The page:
Israeli water sector entrepreneurs may have found the ideal global gateway for their groundbreaking technologies.
As the Chinese government becomes increasingly eager to rehabilitate polluted aquifers and provide clean, efficient resources to an ever-expanding middle class, Israeli water sector entrepreneurs may have found the ideal global gateway for their groundbreaking technologies.

A delegation of Chinese government and water industry leaders gathered on Tuesday with their Israeli counterparts at the biennial Tel Aviv WATEC event, the 8th International Exhibition and the 5th International Conference on Water Technologies and Environmental Control.

At a session devoted primarily to the forthcoming Chinese-Israeli Shouguang “Water City,” the experts discussed how the partners might together achieve their ideal “innovation playground.”

“Israel is really famous for its technology and when it comes to wastewater treatment and water-related technology,” said Song Zhihu, deputy mayor of Shouguang. “It is really important to us to work together with Israel to build this new type of city in China.”

During his term as economy minister, Education Minister Naftali Bennett launched the future Shouguang Water City with the municipality’s leadership, while visiting the region in November 2014. Chinese officials followed up with a visit to Israel this March, to explore some of the water innovation available in Israel.

Chosen jointly by Israeli and Chinese government officials, Shouguang is slated to become the host city in China for the commercial-scale implementation of Israeli water technologies, providing the municipality with sorely needed innovation in fields such as desalination, sewage treatment and irrigation, the Economy Ministry said at the time. From the Israeli perspective, meanwhile, the hope is that the model will be replicable and will persuade Chinese national authorities to adopt such solutions in other cities.

Shouguang is located in the Shandong province, adjacent to the East China Sea’s Laizhou Bay, about 500 km. southeast of Beijing and 800 km. north of Shanghai.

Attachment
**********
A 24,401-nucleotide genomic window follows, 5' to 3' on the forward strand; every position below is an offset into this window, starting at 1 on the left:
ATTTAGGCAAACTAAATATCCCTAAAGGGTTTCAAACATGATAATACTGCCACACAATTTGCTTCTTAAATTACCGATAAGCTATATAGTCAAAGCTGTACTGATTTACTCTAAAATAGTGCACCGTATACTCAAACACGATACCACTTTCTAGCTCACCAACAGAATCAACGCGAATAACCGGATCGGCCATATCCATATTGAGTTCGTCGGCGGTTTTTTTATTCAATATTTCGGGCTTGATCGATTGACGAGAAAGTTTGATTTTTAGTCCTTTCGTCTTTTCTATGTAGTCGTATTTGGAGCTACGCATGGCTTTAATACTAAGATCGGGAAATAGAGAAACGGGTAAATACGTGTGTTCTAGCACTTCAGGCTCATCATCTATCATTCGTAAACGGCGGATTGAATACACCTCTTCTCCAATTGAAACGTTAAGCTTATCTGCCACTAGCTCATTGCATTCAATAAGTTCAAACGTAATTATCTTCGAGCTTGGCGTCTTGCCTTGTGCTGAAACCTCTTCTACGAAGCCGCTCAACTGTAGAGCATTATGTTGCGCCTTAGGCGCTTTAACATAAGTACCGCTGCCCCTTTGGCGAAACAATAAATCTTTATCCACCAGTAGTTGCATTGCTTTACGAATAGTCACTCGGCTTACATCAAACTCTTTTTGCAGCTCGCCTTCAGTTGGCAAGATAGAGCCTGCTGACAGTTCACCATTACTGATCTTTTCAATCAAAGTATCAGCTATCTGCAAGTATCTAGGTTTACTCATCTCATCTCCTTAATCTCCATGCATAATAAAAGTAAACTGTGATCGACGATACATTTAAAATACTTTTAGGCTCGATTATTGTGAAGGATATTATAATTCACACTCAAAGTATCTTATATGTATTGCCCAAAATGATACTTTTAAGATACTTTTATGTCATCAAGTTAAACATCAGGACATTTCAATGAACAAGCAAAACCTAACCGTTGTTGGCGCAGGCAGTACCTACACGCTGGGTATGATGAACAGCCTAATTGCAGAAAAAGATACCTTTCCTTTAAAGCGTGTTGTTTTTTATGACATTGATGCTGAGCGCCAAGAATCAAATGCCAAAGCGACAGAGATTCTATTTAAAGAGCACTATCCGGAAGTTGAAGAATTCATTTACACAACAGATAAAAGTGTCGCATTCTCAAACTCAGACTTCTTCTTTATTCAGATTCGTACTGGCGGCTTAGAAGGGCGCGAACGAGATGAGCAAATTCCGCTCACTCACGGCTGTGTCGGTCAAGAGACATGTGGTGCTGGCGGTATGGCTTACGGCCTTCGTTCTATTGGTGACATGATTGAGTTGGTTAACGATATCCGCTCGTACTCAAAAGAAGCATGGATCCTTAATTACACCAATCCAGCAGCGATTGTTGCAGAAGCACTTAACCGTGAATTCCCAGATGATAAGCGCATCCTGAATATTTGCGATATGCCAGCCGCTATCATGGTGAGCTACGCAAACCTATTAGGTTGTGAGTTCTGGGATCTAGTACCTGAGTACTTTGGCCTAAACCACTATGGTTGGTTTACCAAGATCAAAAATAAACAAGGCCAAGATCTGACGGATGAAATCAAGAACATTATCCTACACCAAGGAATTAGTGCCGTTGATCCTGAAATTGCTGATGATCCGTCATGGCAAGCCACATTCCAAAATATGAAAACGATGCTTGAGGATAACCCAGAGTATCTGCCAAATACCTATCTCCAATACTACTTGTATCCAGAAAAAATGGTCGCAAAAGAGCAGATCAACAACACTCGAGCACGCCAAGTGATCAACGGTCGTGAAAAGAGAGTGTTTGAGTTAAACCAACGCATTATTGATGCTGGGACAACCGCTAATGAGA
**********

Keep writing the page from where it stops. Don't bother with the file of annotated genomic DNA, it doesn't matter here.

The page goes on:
“In recent years, the city of Shouguang has developed in all ranks of industry,” Song said. “Agriculture-wise, we are called the hometown of vegetables.”

In Song’s eyes, Shouguang is the perfect choice to host a wide range of Israeli water technologies. With a population of about 1 million, the city’s dense structure and water supply shortage is a microcosm for greater China, he explained.

“Our strong will and capability has helped us to be chosen,” he said.

Wu Wensheng, vice president of the Great Wall Enterprise Institute, who is serving as a consultant on the project, agreed that Shouguang is the ideal location for the project, as a city that “has come to everyone’s eye.” Nonetheless, he stressed that the Israeli innovations brought into the city must be tightly connected to the municipality’s specific needs.

“We need to bring in all the high-end sophisticated technology,” Wu said. “We need to translate those technologies into a language that Shouguang people can understand, and use this as a pilot to help future companies in Israel to similarly connect with Chinese companies.”

In doing so, Shouguang can become “an example,” or a pilot for other areas across China, he added.

As the plans for the city move forward, Wu also emphasized the importance of pursuing broad cooperation rather than simply targeting the technologies of a few select firms.

“We more and more have come to an understanding that we need to have a more platform- like cooperation,” Wu said. “We cannot just cooperate with one or two companies.

We need to have a turnkey project to have a whole comprehensive solution.”

Adi Yefet, the water promotion program director at the Economy Ministry, echoed Wu’s thoughts, stressing the importance of strengthening the relationship between the two countries. Like Wu, she highlighted the need to choose the right companies and technologies for the project, to match the unique characteristics of Shouguang.